The Online Citizen (TOC) today (Apr 30) attempted to ‘fact-check’ CNA’s feature on Observer+ but ended up getting their data bungled.
TOC piece titled “CNA fails to do fact-checking when reporting on online news site, Observer+” alleges the following points:
- The validity of Observer+ pageviews
- The question of Observer+ business entity
Pageviews – what TOC reported and where they got it wrong
According to CNA’s article, Observer+ received 1.9 million pageviews a month.
TOC implied that their own pageviews are “nearly the same” with Observer+ but the latter ranks almost 700 places below TOC in Alexa. As such, TOC finds Observer+ pageviews “hard to believe”.
Alexa is a data analytics website that ranks millions of websites in order of popularity. The site with the highest combination of visitors and pageviews is ranked #1 in that country.
Unfortunately, using Alexa to track pageviews is a false equivalency. A more accurate comparison tool would be Similarweb which shows a website’s standing in terms of visits.
In fact, Observer+’s analytics shown in Similarweb are certified via Google Analytics. TOC’s analytics however is an estimate as the website owner has not yet connected their Google Analytics account with Similarweb.
Let’s now compare the pageviews of Observer+ and The Online Citizen:
Similarweb users ‘Sessions’ to calculate a website ‘Total Visits’. A session is when one unique user visits the website. If the user opens the website in multiple devices, eg. 3 devices, then it will be counted as 3 sessions to 1 user.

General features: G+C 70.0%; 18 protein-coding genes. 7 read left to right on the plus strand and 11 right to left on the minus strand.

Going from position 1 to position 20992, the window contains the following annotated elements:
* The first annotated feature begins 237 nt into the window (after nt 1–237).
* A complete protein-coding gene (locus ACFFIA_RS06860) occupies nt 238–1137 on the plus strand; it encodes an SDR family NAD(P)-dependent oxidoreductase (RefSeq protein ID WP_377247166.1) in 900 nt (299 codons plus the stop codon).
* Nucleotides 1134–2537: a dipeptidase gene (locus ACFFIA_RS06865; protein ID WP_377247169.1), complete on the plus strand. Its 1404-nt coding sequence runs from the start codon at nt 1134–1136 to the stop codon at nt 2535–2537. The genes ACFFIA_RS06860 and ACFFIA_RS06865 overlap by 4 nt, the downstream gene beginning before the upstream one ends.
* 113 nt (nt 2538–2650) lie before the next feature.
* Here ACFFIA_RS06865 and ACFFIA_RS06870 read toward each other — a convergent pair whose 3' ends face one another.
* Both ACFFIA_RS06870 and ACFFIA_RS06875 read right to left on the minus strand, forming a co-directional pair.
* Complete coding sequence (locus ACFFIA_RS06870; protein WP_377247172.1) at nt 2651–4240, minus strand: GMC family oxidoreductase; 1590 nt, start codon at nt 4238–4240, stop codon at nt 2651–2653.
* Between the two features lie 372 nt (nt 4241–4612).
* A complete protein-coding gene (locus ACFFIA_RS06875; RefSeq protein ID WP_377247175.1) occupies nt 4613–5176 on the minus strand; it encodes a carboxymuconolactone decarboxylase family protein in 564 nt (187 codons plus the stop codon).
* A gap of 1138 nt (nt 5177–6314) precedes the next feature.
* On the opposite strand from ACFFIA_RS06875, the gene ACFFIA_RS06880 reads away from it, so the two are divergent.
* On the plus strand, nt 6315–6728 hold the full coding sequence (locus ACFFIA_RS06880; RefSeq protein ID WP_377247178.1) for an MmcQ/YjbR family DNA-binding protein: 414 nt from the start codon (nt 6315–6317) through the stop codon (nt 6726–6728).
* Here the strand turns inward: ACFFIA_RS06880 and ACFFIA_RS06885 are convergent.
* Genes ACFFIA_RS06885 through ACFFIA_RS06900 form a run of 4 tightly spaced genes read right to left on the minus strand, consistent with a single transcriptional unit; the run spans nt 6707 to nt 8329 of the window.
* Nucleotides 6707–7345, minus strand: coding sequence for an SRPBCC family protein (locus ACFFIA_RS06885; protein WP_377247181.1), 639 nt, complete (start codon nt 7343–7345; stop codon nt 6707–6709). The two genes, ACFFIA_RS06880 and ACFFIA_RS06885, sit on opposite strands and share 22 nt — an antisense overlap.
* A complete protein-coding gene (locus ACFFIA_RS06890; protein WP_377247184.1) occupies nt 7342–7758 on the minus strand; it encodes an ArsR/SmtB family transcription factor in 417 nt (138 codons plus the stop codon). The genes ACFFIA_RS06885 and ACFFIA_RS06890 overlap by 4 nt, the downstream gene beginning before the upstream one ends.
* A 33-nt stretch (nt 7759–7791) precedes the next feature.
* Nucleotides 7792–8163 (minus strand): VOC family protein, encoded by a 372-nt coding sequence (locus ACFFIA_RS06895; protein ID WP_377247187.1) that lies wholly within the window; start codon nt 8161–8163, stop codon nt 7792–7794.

To calculate a website pageview in Similarweb, you multiply the ‘Total Visits’ to ‘Pages Per Visit’.
As the data showed, Observer+ has lower visitorship than TOC (378.77K vs 1.50M). However, Observer+ visitors read 3 times more pages than TOC (5.22 pages per visit vs 1.69).
Owing to Observer+ high engagement of its articles, it garnered 1.98M pageviews (certified) vs TOC’s 2.54M (estimated) for the month of March 2019. As such, CNA report on Observer+ pageviews is correct, while TOC’s report is false.
This is where we thank TOC for the opportunity to low-key flex.
Here’s Observer+ pageviews according to Google Analytics (not public data) for the month of March 2019:
Here’s where we are at for April 2019:
Let us go further by revealing our numbers from December 2018 to April 2019:
Strangely, TOC provided a screenshot of their own Google analytics to justify their pageviews but the image only provided the number of users and sessions – not the pageviews:
Perhaps the writer might not have the technical knowledge to understand what constitutes a pageview but we hope this article can be an opportunity for them to flex their full Google Analytics data.
Business entity of Observer+
In the CNA piece, our representative Sarah Tang said that Observer+ will come under the ownership of Blackwilder if we “hit the threshold needed for it to be licensed under the Broadcasting Act”.
“In terms of working within the parameters of the law, Azly’s marketing technology firm Blackwilder is the registered business entity in Singapore. Blackwilder, in turn, is part of a registered entity under Rockefeller Pte Ltd that he owns.”